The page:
My hope is that the memory of this event will serve as a constant reminder of the consequences of hatred and revenge.
Twenty years ago today Timothy McVeigh drove up to the Alfred P. Murrah Federal Building in Oklahoma City with a truck full of explosives. When the bomb detonated it killed 168 people, 19 of which were children. Before 9/11 this was the single most deadly act of terrorism in the United States. When this happened, I was getting ready to graduate from ASU with my B.S. What should have been an exciting time suddenly became a time of despair. I had already become cynical as a result of the hate-filled radio shows and the nasty politics that I had recently become aware of and I was certain that there was a connection between the hate mongering and this act of terror. McVeigh’s hatred of the federal government was not the result of just the blunder at Waco, where David Koresh and many of his followers were killed, it was just the final straw in a series perceived threats. He was part of a culture that saw the world divided between themselves with their guns and the government that was trying to take their guns away. In his hatred McVeigh couldn’t see that the “evil” federal government was made up of average Americans just trying to live their lives.
Remembering the Oklahoma City bombing 20 years later – Yahoo News.
M. AndrewHolowchak explains why Conor Cruise O’Brien’s claim that Jefferson favored an anarchic freedom that must be maintained with the blood of martyrs is a misreading of Jefferson’s vision. It is this reading of Jefferson that has been championed by some to justify their own pursuit of an absolute freedom from all governmental constraint. It was also this vision that, in part, inspired Timothy McVeigh to bomb the federal building in Oklahoma City. He was wearing a t-shirt on the day of the bombing with the famous quote from Jefferson:”The tree of liberty must be refreshed from time to time with the blood of patriots and tyrants.” ButHolowchak argues that this is a misreading of Jefferson. Jefferson’s ideal of liberty was more nuanced and progressive. “O’Brien commits Jefferson only to “negative liberty” of a radical sort, which amounts to freedom from governmental intervention in any activities whatsoever. Jefferson’s embrace of negative liberty, however, is freedom from the encroachments and corruptions of government—i.e., freedom of all citizens from the tyranny of one or some group of humans with power—not freedom from all encroachments. Some encroachments are needed to preserve freedom. Government must act in ways to maximize opportunities for human flourishing—e.g., advocacy of freedom of religion, repeal of entails and primogeniture, and push for general education of all citizens.”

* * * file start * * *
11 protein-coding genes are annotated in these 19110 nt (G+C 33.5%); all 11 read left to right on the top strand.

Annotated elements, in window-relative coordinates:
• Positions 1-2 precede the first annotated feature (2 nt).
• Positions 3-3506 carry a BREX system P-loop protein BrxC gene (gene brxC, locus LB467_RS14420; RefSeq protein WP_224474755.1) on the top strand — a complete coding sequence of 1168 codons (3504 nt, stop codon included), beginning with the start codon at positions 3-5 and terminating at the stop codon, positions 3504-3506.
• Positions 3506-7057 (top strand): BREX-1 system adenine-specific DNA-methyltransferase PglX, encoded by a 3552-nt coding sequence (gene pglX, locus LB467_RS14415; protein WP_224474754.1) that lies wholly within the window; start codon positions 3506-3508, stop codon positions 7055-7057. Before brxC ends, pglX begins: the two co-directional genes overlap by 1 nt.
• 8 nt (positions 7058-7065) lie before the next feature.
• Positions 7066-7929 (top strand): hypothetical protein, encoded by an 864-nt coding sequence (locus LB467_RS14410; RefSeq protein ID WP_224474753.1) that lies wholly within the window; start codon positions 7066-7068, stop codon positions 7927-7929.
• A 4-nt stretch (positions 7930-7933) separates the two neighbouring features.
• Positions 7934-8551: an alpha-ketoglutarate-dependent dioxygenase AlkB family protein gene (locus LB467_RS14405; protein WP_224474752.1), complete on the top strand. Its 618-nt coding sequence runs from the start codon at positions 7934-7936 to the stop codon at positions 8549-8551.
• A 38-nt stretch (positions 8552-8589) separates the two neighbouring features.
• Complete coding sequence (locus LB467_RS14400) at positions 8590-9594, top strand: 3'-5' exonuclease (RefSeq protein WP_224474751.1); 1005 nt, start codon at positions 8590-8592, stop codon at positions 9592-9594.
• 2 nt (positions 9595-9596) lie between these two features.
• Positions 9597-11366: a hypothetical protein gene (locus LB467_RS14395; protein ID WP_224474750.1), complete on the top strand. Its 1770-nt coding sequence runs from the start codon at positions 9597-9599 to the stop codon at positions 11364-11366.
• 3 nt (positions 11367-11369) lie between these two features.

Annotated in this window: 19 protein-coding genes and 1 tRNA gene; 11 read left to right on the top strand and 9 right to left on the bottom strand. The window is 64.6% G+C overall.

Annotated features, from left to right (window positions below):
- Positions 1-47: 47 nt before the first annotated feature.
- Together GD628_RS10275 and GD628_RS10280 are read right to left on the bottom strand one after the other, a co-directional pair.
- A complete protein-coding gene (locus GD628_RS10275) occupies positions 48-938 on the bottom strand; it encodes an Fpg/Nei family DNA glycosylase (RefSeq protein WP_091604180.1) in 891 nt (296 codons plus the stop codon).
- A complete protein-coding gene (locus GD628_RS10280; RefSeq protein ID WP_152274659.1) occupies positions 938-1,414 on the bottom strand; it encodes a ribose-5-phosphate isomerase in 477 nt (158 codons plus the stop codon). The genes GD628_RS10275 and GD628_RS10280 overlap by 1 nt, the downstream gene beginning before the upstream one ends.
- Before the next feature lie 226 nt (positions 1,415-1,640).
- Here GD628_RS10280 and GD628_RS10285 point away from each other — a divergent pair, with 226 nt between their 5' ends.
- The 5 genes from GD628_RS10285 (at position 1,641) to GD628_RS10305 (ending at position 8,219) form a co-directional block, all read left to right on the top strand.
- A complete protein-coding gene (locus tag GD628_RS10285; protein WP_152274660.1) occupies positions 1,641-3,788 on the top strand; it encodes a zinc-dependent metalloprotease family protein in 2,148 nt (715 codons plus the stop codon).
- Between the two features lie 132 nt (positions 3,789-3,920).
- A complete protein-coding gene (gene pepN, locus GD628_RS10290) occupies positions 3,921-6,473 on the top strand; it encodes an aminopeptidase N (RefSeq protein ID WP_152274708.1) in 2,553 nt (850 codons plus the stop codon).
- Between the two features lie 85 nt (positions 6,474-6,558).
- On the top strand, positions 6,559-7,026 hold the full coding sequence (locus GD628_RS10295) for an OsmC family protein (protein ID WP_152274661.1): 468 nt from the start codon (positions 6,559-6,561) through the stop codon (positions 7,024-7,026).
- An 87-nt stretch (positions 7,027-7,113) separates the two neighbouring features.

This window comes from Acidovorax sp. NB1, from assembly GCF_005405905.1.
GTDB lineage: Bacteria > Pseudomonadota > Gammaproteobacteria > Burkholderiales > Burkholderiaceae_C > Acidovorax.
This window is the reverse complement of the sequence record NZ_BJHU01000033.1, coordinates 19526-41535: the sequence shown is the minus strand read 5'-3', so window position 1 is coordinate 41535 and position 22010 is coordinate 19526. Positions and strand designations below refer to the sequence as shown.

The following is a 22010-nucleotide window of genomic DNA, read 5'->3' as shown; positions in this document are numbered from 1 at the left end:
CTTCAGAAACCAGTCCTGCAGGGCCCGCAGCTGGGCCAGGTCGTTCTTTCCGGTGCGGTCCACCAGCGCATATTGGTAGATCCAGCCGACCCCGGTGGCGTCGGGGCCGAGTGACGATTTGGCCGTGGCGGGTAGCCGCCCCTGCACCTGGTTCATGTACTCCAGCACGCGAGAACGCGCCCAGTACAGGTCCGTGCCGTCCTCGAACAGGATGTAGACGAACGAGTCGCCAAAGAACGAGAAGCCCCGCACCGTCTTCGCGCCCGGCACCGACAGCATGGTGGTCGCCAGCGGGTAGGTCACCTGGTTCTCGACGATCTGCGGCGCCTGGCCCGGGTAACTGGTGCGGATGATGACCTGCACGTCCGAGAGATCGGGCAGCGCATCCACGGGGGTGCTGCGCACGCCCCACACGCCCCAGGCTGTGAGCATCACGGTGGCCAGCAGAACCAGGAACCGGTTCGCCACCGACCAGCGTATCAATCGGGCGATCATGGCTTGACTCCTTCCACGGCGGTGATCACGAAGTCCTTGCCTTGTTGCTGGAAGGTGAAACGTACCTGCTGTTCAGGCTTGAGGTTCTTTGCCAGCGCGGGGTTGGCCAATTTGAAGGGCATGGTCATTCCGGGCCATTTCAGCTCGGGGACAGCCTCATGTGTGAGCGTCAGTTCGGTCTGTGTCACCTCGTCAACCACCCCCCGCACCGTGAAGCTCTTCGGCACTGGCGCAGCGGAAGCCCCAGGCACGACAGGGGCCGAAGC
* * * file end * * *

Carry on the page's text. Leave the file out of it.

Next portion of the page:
“In sum, Jefferson was never committed to liberty per se, but always committed to liberty in the service of intellectual and moral advance.”
See his entire argument here:
History News Network | Can Timothy McVeigh and His Ilk Claim Jefferson as a Hero of Liberty?.